To Every Man His Due: The Battle for Justice # 2
In spite of the many manifestations of justice, there is a very simple notion to which all this variety can be reduced. Plato already mentioned it as a truth known for a long time: that every man is to be given what is due to him. This is the basis for a just order on earth. An injustice means that something belonging to someone is retained or taken away from him. Not taken by what we usually call an act of God, a storm, an accident, an earthquake, but by man.
This idea, to give to each his own, which goes back to time immemorial, belongs to the common patrimony of humankind. We should add that, since we are dealing with justice as a virtue, we are speaking of a habit of the will. A habit that inclines man to give to everyone his own. St Thomas gives the following formula, taken from the Roman law: Justice is a habit by which a man renders to each one his due with a constant and perpetual will.
The idea is a very simple one, but its meaning is not so easily grasped. Several questions immediately arise from it. We ask ourselves what is his due (the suum) for each man? What is the reason for a due to exist? How is it that something corresponds to somebody, to the extent that everybody else is obliged to give it to him or let him have it? Since the answer to these questions is clearly not evident, an investigation becomes necessary.
Since the act of justice consists in rendering to each what is his own, the act by which a thing becomes one’s own property precedes the act of justice…It cannot be an act of justice. Justice comes second. It presupposes right.
Man’s work, for example, entitles him to possess as his own what his employer, by an act of justice, pays to him. Nobody however, ignores the fact that there are rights that are not the result of one’s work or due to an action of man. The right to one’s own life, for instance. Nevertheless, the question goes still deeper. In the same chapter of the Summa Contra Gentes, St Thomas states: By the act of creation, a created thing first possesses something of its own. This is not just a mere platitude and he draws from it this consequence: it is not, therefore, from a debt of justice that creation proceeds. That is, justice, in a strict sense, cannot be found in the relation of God to man.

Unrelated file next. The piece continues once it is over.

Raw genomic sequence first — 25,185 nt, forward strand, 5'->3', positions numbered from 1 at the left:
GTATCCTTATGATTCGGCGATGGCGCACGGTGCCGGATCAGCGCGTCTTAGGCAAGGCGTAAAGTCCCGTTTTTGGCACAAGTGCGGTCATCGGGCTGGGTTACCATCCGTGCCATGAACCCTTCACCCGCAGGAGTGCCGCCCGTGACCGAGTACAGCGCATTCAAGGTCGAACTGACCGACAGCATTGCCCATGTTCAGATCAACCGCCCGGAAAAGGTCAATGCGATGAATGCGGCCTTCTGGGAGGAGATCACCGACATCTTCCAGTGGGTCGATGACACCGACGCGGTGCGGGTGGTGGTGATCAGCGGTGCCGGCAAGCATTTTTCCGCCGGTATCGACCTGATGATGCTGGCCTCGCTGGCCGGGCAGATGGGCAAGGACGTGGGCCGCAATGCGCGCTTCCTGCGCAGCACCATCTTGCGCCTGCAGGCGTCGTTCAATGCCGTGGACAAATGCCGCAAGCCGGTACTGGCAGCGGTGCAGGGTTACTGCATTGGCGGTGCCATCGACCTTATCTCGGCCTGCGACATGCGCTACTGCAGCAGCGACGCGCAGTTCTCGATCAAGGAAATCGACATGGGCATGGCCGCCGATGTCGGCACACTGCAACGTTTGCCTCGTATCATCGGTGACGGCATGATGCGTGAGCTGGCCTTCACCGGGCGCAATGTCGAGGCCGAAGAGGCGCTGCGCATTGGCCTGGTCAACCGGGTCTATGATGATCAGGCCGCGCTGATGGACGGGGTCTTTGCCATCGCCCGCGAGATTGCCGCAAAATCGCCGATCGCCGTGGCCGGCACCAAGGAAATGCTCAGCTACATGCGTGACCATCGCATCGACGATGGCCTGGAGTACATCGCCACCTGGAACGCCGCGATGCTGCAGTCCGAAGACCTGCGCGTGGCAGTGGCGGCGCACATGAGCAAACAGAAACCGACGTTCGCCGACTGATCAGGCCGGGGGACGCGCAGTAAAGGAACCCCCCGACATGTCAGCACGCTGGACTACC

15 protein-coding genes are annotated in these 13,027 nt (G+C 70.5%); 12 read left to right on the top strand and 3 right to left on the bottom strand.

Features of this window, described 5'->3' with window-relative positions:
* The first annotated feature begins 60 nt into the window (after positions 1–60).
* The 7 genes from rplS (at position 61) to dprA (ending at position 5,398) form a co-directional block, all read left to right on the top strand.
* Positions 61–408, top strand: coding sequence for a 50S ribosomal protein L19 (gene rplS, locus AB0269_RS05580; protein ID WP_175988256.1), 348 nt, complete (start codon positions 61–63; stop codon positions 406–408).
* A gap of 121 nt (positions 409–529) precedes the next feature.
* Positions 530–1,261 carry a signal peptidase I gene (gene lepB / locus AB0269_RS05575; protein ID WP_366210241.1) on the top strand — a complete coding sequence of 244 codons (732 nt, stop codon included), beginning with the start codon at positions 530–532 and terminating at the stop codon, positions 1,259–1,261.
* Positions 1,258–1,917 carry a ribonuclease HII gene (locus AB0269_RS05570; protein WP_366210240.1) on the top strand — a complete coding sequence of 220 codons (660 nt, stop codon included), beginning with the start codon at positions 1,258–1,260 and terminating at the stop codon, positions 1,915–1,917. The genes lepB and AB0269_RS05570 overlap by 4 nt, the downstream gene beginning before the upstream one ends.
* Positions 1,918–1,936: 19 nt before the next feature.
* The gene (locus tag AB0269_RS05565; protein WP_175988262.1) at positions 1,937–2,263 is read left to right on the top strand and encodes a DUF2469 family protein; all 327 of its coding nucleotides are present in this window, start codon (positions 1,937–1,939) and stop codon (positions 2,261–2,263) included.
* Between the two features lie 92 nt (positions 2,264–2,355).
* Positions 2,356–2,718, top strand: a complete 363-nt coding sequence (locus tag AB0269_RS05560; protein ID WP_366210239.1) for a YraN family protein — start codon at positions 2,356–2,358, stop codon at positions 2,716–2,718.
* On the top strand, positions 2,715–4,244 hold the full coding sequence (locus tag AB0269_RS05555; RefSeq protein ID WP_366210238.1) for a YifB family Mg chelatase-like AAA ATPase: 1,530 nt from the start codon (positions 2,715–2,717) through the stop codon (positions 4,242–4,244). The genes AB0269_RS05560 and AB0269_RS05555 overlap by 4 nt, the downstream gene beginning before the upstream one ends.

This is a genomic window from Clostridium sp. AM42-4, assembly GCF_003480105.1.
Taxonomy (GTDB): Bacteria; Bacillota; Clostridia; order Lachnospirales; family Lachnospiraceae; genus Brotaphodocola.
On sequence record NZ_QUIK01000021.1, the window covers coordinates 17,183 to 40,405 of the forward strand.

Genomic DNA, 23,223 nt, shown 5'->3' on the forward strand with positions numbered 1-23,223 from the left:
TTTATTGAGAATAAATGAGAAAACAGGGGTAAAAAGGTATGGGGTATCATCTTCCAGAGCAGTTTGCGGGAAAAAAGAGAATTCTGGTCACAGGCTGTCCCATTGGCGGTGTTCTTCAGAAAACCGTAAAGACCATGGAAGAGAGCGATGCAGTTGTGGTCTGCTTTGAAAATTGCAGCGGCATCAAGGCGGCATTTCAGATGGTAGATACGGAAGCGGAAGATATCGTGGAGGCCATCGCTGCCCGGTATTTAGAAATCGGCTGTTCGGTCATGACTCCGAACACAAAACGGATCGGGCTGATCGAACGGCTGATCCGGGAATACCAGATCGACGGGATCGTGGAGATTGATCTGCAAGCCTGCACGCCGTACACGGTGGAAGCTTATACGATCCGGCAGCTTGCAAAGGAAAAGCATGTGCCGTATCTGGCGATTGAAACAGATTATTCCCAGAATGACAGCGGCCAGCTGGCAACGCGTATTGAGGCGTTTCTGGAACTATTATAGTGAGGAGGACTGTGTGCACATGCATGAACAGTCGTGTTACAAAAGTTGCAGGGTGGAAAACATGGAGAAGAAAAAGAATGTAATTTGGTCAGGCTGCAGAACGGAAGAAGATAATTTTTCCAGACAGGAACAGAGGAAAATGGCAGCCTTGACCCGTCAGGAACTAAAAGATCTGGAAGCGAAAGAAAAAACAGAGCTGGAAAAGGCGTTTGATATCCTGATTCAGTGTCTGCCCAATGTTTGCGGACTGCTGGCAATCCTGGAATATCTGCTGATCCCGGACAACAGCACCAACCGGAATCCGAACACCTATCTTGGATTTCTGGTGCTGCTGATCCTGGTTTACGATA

Unless we agree to the previous existence of something due to somebody, a duty of justice cannot exist. This is the meaning of the statement. It is evident that right is the object of justice. It is also the reason for a special question on rights, which breaks somehow the order, to precede the treatise on Justice in the Summa Theologica.
Some rights are irrevocable or inalienable. This means simply that whoever, instead of giving what he owes somebody, retains it or steal it, injures and harms himself. He is the one who loses something and may even destroy himself. Socrates’ well-known sentence expresses precisely this: Any wrong done to me and mine is at once more shameful and worse for the wrongdoer than for me the sufferer. The deeper meaning of this is that justice belongs to man’s true being. Consequently, whoever does an injustice is to be pitied.
We should now look at the foundation of that irrevocable right, the basis of justice. One may begin by saying that a due can be made up in diverse manners. Sometimes by convention or common agreement, which may be private like contracts, promises etc. or public treaties, or legal decisions, that is, positive law. At other times, it has to be founded in the nature of the thing itself. This is precisely where Aristotle speaks of the just in politics as being natural or legal. Aquinas speaks of natural right, or law of nature and adds a very important observation: if something is opposed to natural law, it cannot be made just by human will. That is, human convention, either public or private, can only be the basis for a due and consequently for a right, if it does not contradict the nature of the thing.
That is, unless one has a conception of man and his nature, it is not possible to show the foundation of rights nor of the obligation of justice. When one claims there is no human nature, as Sartre does, then the formal legitimation of a totalitarian praxis logically follows. Right then becomes might. If there is something that is due to man without any restriction, if man has a right that he can plead against everybody else, which imposes on others the obligation at least not to violate it, it is because man is a person, that is , a spiritual being, a whole unto himself.
The deepest root of this can only be found when one looks at his absolute foundation. Man has inalienable rights because he is created a person by the act of God, an act beyond human discussion. In the final analysis, something is inalienably due to man because he is a creature. Moreover, as a creature, man has the absolute duty to give another his due. In the words of Kant: We have a divine sovereign and his divine gift to man is man’s right.
Justice, then, is that order in which man can exist as a person, in which he can form his judgment about himself and the world. There he can have a conviction that none can touch, can be master of his decisions and act according to his judgement. Justice is that order of existence in which man can participate in this world and carry on his work. This is true not only of one or another, not only of the powerful or fortunate or the talented person, but of every man because he is human.
- To Every Man His Due: The Battle for Justice #3
The word Justice as it has been beautifully said, has a lofty but tragic sound. It has enkindled noble passion and inspired the practice of the finest generosity. Yet, it also reminds us of great wrongs and of widespread destruction and suffering.